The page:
JACOB MILLER KENYON (1870-1940) served with American military intelligence during World War I (1914-1917). Following his service, he retained a commission in the Officers Reserve Corps. Kenyon was a lawyer in Washington, DC, and a former Commander of the Augustus P. Gardner Post of the American Legion, a member of the Military Service Legion, the Military Order of the Loyal Legion, Sons of the Revolution and Commander of the District of Columbia Chapter of the Military Order of the World War. He died on October 2, 1940. Source: The New York Times
Offering a 3 pp, ALS, 5 ½ x 8 ¼, November 13, 1916, during World War I, on Hotel D’Angleterre (Copenhagen, Denmark) stationary, to Howard W. Bible at Hotel Central in The Hague. Wonderful letter with detailed content to Howard Bible, trying to determine a way for the two to meet, possibly eluding to intelligence work.
“Three letters were received from you, but as in each, you suggested that you would telegraph me, I withheld response awaiting the telegram. Upon re-reading the third one, however, I thought perhaps, you were awaiting a wire from me, hence decided to telegraph you which I did about noon (although it could not be determined whether you were enroute for Berlin or the Hague – I guessed the latter) ...No bookings here before eighteenth those undesirable. Willing to await Dutch ship. Prefer no modifications before conference. Please remit fee and further expenses. Telegraph reply.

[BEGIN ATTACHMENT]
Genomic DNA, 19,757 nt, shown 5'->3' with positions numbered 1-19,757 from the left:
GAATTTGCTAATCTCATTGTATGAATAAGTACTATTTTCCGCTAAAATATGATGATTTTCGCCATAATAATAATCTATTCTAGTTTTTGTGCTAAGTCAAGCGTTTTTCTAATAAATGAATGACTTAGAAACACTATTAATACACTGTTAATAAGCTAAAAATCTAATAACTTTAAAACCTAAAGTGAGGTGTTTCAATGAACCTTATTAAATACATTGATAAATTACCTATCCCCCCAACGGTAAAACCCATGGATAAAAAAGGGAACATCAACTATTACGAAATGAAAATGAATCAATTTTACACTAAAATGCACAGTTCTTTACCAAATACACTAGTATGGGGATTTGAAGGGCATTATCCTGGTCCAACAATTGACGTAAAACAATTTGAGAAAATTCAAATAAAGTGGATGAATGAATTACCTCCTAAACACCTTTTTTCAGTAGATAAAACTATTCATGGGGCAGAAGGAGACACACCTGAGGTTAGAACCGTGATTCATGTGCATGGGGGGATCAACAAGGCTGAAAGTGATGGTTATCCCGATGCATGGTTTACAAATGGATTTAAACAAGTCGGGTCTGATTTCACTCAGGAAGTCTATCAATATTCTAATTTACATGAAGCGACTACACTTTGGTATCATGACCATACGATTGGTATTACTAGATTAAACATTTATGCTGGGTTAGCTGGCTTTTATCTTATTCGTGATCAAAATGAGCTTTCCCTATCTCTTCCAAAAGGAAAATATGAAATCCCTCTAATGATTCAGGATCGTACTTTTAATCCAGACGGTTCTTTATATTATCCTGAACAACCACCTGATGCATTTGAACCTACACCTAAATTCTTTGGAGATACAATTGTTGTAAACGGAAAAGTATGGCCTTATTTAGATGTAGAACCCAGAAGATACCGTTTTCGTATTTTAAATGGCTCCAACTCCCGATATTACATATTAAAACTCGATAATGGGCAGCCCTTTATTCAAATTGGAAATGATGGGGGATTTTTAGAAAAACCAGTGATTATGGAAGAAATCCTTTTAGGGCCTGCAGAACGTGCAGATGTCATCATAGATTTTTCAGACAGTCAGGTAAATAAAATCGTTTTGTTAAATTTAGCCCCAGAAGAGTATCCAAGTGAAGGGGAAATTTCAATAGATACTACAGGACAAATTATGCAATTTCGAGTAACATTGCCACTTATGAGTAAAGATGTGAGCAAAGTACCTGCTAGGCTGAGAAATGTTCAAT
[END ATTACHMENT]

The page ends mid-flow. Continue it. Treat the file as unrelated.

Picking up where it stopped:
“I have learned that there are accommodations on the ‘United ?’ sailing on the 18th, and possibly on the ? sailing from Christiana on the 19th. The first is undesirable and the second will probably be all taken before I can hear from you. By the telegram, I endeavored to tell you that I am ready and willing to now...tender my services to you on the return trip believing that there is much more danger in the return than in coming, although it occasions me some embarrassment to even appear to [discontinue] my services while I preferred to discuss the matter with you personally before there be any modification of our contract. Yet to show my good faith, I have decided to offer to await either the ‘Noordym’ or the ‘New Amsterdam’ for you, making this offer...you to pay all my expense and only 50% of the additional time charge...I do this merely to show my disposition to see you through the trip and to take no advantage of circumstances...
“Please be so kind as to telegraph me after reading this letter so that I may either start for Rotterdam or, to secure accommodations back to service on the earliest desirable ship.
“Through Count Widel and German officials, I have received the greatest courtesy...I am going back to the United States with greatly changed views and a determination to tell my countrymen, official and private, of this favorable change of views. Your prophecy is true...You said this would happen.
“There seems yet doubt whether [Woodrow] Wilson or [Charles Evans] Hughes has been elected. Last night, Captain Totten, who is here from Stockholm, told me that the Republicans intend to contest. I hope they will be successful...”
Folds. In excellent condition.
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